Finally, the Governor’s budget reduces the staffing levels in the Developmental Centers to coincide with the decrease in the developmental center population.
The Governor’s plan focuses on maintaining Proposition 98 per pupil funding. However, the Proposition 98 guarantee earmarks or requires a minimum portion of the state budget to be spent on K-14 education. The guarantee has been revised and lowered to reflect lower actual revenues than were anticipated in the past two fiscal years. He proposes significant cuts for administrative services funding, such as dollars provided to the local school districts. He also counts some savings based on larger classroom numbers, lower average daily attendance, and lower program costs. His proposal provides $1.5 billion in revenue increases to offset decreased income from property taxes. With respect to children with disabilities, the Governor proposes:
Medi-Cal is California’s version of the state-federal Medicaid program; most Medi-Cal programs are housed in the Department of Health Care Services. The Medi-Cal program provides health care coverage for more than six million low-income children and families as well as elderly, blind, or individuals with disabilities. Medi-Cal is jointly funded by the state and federal government, IHSS is part of Medi-Cal, although it is administered by Department of Social Services (DSS). California receives matching funds from the federal government to finance most of the Medi-Cal program, i.e., the portion that meets federal requirements and is therefore eligible for federal funding.
Ordinarily, the federal government provides 50% of the cost of Medi-Cal services. As part of the economic recovery package enacted by Congress in January 2009, this amount was temporarily increased from 50% to 61.59% to provide the state with fiscal relief. This increase in federal funds saves the state $1.5 billion.
The Governor is asking the federal government to increase the permanent federal matching funds rate by 7%, from 50% to 57%. This would be in addition to the temporary 11.59% increase that is already in effect. He calculates that this will save the state an additional $1.8 billion. (The total federal/state cost of the Medi-Cal program is about $30 billion.) He proposes one set of budget reductions if the federal government does what he asks. He proposes a different set of budget reductions if the federal government does not do what he asks; these are being called “trigger cuts.”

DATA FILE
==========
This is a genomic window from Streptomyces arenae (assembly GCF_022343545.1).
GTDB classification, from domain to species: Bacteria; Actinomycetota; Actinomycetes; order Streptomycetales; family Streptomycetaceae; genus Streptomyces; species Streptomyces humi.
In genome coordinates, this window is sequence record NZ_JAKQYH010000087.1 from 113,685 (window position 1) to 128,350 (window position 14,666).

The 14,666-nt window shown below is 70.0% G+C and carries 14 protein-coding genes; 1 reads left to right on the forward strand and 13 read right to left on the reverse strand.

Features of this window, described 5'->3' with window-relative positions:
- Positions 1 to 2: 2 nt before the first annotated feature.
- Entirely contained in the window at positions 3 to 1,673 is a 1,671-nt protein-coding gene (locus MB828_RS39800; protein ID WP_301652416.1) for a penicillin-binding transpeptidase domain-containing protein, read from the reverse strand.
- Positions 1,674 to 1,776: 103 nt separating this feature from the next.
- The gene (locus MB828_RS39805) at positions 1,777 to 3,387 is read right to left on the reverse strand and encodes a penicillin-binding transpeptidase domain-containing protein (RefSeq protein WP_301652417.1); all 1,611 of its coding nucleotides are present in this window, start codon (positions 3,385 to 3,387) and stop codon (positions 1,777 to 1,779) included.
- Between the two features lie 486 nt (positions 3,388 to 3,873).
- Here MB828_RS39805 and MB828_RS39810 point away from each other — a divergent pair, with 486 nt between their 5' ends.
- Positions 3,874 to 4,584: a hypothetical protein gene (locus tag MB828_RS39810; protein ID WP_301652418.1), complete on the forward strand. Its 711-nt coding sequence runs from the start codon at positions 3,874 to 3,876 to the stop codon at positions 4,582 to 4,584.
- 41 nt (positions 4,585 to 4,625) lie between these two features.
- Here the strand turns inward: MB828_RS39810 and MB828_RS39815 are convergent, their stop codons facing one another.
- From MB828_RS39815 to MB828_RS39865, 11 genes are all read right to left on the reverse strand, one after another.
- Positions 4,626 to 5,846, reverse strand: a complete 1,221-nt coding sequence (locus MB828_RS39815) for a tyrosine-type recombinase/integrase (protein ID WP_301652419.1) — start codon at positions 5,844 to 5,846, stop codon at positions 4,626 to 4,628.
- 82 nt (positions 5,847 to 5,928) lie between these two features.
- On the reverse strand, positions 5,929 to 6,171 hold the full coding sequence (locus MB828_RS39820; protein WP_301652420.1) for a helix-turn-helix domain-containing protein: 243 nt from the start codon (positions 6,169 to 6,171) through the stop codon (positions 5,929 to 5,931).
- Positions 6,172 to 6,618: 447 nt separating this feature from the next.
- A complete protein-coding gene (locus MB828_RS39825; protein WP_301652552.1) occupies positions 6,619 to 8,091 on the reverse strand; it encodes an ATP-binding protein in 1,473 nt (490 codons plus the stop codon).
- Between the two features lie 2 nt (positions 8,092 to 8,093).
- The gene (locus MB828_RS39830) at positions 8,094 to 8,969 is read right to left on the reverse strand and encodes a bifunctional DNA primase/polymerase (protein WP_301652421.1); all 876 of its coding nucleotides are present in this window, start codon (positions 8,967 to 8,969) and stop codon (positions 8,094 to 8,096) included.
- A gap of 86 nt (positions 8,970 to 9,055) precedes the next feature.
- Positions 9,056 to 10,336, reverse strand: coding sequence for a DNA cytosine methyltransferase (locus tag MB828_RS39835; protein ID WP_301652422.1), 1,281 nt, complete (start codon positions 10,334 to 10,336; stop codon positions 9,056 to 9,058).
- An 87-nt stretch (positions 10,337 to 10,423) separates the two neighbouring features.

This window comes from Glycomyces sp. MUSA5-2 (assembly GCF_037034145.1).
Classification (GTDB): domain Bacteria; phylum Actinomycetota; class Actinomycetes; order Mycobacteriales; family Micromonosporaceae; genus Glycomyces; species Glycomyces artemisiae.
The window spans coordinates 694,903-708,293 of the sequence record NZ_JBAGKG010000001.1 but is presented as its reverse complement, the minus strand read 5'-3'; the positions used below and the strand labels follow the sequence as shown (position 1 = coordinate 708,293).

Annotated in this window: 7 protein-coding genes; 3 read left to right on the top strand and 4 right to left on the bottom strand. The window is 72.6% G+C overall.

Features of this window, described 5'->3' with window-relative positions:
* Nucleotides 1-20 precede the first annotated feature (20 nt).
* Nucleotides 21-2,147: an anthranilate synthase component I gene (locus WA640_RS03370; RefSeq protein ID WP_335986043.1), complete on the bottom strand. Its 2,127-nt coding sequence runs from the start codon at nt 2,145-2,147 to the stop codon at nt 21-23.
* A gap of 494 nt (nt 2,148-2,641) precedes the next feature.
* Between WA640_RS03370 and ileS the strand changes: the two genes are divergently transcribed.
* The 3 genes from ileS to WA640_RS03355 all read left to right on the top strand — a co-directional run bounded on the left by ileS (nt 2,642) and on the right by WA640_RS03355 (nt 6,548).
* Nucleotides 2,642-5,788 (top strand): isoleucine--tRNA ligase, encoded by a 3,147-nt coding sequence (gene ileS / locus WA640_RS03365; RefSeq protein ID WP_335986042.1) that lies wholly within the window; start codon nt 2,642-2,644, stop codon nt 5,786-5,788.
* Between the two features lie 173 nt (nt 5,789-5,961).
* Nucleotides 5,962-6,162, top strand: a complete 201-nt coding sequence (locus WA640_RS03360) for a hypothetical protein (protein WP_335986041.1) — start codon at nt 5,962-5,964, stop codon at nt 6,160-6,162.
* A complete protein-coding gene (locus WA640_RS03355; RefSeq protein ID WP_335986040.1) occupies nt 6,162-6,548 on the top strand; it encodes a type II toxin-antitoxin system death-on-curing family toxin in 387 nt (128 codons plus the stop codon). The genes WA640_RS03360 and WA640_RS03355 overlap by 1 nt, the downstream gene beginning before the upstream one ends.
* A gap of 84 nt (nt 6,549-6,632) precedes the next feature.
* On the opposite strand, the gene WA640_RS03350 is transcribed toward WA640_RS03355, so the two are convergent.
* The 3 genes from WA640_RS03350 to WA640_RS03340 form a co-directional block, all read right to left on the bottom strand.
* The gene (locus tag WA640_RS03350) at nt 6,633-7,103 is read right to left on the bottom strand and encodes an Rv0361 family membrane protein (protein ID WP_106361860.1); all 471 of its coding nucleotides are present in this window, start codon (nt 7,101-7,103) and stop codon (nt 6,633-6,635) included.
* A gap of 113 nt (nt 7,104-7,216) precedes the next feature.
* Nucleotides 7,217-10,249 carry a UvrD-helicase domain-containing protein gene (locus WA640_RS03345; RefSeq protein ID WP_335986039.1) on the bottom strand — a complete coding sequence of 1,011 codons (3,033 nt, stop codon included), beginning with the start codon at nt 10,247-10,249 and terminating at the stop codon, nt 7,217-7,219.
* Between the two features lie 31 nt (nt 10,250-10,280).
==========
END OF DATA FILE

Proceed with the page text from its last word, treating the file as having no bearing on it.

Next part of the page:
Medi-Cal (other than IHSS) cuts:
Second set of cuts: The governor proposes these trigger cuts if the federal matching rate for Medi-Cal is not increased to 57%, and other federal funding increases are not forthcoming by July 15, 2010:
Community Mental Health Services:
The Governor proposes to reduce the General Fund by $452.3 million for two years and shift funding for the EPSDT(see definition below) supplemental mental health services program and a portion of the Mental Health Managed Care program to the Mental Health Services Act (MHSA/Proposition 63) to make up for the reduction. This would require cuts in programs currently being funded under MHSA and would require amendment of the non-supplantation and maintenance-of-effort provisions of Proposition 63 by the voters. A similar proposal was overwhelmingly rejected by the voters last year. This year, the Governor anticipates the initiative will be included in the June 2010 election.
The MHSA/Proposition 63, passed by voters in 2004, authorized a 1% income tax surcharge on incomes over $1 million. The purpose of the MHSA is to provide funding for innovative community mental health programs to offer support so that people with psychiatric disabilities do not end up institutionalized, in jails or homeless.